In my almost thirty five years as a reporter, there are a couple of questions that seem to regularly pop up from listeners, viewers, and readers, and one of them is how the President of the United States is referred to in the press on a second or third reference in a story. And over the years, it’s been a bipartisan accusation that I am being disrespectful to the President. So, let me try to explain, spurred by a recent Direct Message that I received on Twitter. “Recently, on several occasions, you referred to President Trump as “Mr. Trump.” Is there a basis for the omission of the proper office title?” I was asked. “Is this your practice regarding other elected or appointed individuals? Notwithstanding your practice, would you agree the omission of an official title is disrespectful of the office or position?” As you can see, some people take offense when they hear “Mister” used before the Presidents name. But I consider this a sign of respect, and have used this technique since the Reagan Administration – even though complaints surface from time to time. When you write a story for radio, for TV, or for newspapers, you would start by using “President Donald Trump” or “President Trump.” In my radio news stories – which are especially short, at less than thirty seconds, you would not want to repeatedly say “President Trump” on a second and third reference – because it doesn’t sound good. So, you mix it up like this on radio: The White House says that President Trump has doubled tariffs on imported steel and aluminum from the nation of Turkey. The higher duties come as the President spars with the Turkish leader over an American pastor who is being held by authorities in Turkey. Mr. Trump thought had had a deal last month to win the pastor’s freedom, but he was not released. In just over 20 seconds in this radio script, you have referred to the President three times, and used “Mr. Trump” in a way that you would not do for anyone else. This is a sign of respect. No one else gets that kind of treatment. Not the Vice President. Not Governors. Not Senators. Just open your local newspaper. You will see that most news organizations (other than the New York Times) do not use “Mr.” on a second or third reference – they just say “Trump.” I don’t like that. The holder of the office deserves more respect, and gets that with 1) President Trump, 2) the President, and 3) Mr. Trump. As you can see from the past on Twitter, the criticism on “Mr.” is bipartisan: @jamiedupree 'Mr Obama?' Really what other president do you refer to as 'Mr?' — Andrea Baker (@AndreaEBaker) May 1, 2015 Waaasss listening to @Jamiedupree but he referred to the POTUS as Mr. Obama. #lackofrespect .done. — anomaly (@Le_BronzeJames) July 12, 2011 Why do you refer to the President as Mr Obama instead of President Obama? @jamiedupree — rosierifka (@rosierifka) June 20, 2014 How do others deal with this? For example, check out this story from earlier this year by Fox News: In that story, Fox News refers to President Trump, and then after that, only calls him “Trump” or “the president.” Check your local paper. Or read something on the web – see how they do it. My answer is that “Mr. Trump” is a show of respect for the office holder. Just like “Mr. Obama,” and “Mr. Bush,” and “Mr. Clinton,” and “Mr. Bush,” and “Mr. Reagan.” I have done it that way since the mid-1980’s. But it always seems to ruffle some feathers along the way.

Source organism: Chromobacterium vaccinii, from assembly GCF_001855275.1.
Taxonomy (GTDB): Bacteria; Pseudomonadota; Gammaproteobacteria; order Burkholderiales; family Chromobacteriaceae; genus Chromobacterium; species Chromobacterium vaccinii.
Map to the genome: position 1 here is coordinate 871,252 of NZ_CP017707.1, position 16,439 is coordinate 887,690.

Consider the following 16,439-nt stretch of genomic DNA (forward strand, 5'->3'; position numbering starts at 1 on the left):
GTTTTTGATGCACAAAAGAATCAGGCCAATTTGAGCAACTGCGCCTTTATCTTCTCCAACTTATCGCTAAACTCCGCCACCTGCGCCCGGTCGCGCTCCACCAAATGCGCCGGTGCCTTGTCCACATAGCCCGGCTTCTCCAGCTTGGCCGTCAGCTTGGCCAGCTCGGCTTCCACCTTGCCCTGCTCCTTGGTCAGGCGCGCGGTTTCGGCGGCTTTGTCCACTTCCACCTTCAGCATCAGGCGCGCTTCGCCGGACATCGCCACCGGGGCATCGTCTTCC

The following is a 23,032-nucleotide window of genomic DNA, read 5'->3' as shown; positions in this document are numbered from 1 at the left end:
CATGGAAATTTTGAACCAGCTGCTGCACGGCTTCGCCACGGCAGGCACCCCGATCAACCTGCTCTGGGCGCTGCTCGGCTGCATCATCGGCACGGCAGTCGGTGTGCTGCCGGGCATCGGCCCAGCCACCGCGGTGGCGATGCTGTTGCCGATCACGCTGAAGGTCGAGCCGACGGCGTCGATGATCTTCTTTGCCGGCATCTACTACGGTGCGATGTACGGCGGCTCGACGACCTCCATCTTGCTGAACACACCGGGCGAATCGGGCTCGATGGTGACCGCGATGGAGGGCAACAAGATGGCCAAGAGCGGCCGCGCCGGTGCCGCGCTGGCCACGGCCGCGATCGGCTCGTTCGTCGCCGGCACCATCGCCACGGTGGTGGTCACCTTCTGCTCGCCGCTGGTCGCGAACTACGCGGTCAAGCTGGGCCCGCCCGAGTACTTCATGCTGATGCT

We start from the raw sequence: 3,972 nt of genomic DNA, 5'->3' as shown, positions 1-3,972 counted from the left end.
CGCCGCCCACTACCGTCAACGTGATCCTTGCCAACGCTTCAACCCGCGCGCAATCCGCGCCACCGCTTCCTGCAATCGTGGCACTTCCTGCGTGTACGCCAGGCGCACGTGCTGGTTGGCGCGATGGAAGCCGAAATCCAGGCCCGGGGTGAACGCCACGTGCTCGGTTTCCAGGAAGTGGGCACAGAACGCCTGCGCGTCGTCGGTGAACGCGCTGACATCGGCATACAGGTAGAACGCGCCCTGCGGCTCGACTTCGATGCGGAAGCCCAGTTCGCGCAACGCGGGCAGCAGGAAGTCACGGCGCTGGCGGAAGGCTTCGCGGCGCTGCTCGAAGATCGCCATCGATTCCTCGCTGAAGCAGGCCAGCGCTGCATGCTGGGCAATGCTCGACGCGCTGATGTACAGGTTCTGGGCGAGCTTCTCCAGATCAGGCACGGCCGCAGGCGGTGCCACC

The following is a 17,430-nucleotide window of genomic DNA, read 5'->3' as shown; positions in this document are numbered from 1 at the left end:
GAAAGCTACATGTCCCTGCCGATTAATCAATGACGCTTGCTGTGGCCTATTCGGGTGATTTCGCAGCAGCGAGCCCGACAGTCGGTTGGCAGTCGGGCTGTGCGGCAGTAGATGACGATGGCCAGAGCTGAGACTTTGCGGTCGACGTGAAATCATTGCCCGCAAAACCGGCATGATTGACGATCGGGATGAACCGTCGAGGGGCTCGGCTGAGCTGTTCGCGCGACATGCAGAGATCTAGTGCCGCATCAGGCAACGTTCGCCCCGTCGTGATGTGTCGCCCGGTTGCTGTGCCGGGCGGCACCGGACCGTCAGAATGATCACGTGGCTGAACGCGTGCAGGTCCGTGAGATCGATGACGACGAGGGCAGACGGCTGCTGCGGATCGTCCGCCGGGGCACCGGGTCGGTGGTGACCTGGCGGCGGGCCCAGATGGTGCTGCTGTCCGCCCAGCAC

From the mailbag – Why do you say “Mr. Trump?”

In my almost thirty five years as a reporter, there are a couple of questions that seem to regularly pop up from listeners, viewers, and readers, and one of them is how the President of the United States is referred to in the press on a second or third reference in a story. And over the years, it’s been a bipartisan accusation that I am being disrespectful to the President.

So, let me try to explain, spurred by a recent Direct Message that I received on Twitter.

“Recently, on several occasions, you referred to President Trump as “Mr. Trump.” Is there a [More]